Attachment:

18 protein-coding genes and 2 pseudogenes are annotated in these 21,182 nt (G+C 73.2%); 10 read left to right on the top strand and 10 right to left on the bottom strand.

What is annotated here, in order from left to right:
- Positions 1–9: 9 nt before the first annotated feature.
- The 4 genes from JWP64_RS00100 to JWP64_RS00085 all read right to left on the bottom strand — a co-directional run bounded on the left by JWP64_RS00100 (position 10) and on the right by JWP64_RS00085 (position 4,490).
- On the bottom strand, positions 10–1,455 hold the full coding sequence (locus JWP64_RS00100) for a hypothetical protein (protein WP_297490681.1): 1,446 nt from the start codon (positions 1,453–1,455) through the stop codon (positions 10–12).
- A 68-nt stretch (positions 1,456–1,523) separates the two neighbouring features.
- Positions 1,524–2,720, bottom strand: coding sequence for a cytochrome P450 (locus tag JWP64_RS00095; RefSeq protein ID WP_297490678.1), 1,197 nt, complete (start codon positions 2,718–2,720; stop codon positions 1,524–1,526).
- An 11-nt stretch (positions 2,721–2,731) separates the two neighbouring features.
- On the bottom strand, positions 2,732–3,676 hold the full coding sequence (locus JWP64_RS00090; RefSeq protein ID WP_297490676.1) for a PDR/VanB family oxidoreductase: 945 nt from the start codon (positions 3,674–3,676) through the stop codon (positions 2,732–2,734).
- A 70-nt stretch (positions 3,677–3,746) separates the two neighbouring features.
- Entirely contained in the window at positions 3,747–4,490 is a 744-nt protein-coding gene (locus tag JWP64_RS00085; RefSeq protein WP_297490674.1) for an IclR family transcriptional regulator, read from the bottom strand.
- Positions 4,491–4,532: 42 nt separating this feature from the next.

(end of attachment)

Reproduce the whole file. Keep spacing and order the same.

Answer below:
18 protein-coding genes and 2 pseudogenes are annotated in these 21,182 nt (G+C 73.2%); 10 read left to right on the top strand and 10 right to left on the bottom strand.

What is annotated here, in order from left to right:
- Positions 1–9: 9 nt before the first annotated feature.
- The 4 genes from JWP64_RS00100 to JWP64_RS00085 all read right to left on the bottom strand — a co-directional run bounded on the left by JWP64_RS00100 (position 10) and on the right by JWP64_RS00085 (position 4,490).
- On the bottom strand, positions 10–1,455 hold the full coding sequence (locus JWP64_RS00100) for a hypothetical protein (protein WP_297490681.1): 1,446 nt from the start codon (positions 1,453–1,455) through the stop codon (positions 10–12).
- A 68-nt stretch (positions 1,456–1,523) separates the two neighbouring features.
- Positions 1,524–2,720, bottom strand: coding sequence for a cytochrome P450 (locus tag JWP64_RS00095; RefSeq protein ID WP_297490678.1), 1,197 nt, complete (start codon positions 2,718–2,720; stop codon positions 1,524–1,526).
- An 11-nt stretch (positions 2,721–2,731) separates the two neighbouring features.
- On the bottom strand, positions 2,732–3,676 hold the full coding sequence (locus JWP64_RS00090; RefSeq protein ID WP_297490676.1) for a PDR/VanB family oxidoreductase: 945 nt from the start codon (positions 3,674–3,676) through the stop codon (positions 2,732–2,734).
- A 70-nt stretch (positions 3,677–3,746) separates the two neighbouring features.
- Entirely contained in the window at positions 3,747–4,490 is a 744-nt protein-coding gene (locus tag JWP64_RS00085; RefSeq protein WP_297490674.1) for an IclR family transcriptional regulator, read from the bottom strand.
- Positions 4,491–4,532: 42 nt separating this feature from the next.